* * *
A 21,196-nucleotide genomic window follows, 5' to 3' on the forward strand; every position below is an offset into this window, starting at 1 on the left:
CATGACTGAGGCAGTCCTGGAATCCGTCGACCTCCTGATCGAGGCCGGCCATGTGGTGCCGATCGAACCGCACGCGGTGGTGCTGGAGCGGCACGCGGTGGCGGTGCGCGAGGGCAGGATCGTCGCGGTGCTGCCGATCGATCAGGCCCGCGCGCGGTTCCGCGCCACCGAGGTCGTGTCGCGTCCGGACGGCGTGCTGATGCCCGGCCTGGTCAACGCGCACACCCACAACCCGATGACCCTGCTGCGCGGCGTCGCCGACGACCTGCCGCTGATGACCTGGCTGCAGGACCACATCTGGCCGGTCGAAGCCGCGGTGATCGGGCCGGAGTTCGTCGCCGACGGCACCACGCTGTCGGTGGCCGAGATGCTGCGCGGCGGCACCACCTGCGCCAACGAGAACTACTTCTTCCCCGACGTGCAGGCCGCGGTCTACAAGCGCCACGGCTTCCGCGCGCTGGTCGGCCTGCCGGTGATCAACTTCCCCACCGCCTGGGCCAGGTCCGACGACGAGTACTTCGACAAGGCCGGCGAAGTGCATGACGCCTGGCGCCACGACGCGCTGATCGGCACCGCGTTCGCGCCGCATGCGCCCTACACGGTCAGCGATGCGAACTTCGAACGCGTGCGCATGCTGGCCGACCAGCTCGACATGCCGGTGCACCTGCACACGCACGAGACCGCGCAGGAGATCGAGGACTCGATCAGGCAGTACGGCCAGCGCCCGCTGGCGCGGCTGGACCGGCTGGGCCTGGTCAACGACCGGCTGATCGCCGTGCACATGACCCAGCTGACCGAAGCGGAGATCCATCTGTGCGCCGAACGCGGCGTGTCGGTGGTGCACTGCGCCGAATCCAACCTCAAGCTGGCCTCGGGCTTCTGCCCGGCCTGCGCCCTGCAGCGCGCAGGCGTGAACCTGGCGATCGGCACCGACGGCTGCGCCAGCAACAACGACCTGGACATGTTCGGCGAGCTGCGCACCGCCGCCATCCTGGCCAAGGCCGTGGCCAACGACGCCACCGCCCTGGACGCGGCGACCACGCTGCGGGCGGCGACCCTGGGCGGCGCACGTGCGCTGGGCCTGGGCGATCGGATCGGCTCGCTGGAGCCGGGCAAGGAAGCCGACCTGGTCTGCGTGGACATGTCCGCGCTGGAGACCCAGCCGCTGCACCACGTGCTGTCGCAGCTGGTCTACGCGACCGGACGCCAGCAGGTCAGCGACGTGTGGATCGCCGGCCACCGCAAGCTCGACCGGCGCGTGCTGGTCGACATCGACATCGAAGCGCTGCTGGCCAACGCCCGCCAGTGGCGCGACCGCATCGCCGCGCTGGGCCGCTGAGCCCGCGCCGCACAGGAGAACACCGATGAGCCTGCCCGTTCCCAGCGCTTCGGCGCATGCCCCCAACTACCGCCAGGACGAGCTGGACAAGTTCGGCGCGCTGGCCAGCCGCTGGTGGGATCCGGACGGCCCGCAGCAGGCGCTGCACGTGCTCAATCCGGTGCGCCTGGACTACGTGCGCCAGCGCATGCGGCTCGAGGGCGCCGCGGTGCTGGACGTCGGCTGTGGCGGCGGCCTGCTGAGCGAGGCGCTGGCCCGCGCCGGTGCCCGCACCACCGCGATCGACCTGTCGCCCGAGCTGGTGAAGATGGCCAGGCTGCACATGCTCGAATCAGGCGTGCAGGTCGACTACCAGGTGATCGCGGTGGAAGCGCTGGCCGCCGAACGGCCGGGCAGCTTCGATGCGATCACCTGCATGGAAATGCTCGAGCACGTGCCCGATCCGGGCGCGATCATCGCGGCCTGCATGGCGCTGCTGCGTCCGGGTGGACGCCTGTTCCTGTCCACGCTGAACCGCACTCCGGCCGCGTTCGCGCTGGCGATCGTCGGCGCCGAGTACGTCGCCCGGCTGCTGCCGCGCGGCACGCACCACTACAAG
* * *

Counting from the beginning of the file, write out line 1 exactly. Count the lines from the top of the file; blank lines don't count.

A 21,196-nucleotide genomic window follows, 5' to 3' on the forward strand; every position below is an offset into this window, starting at 1 on the left: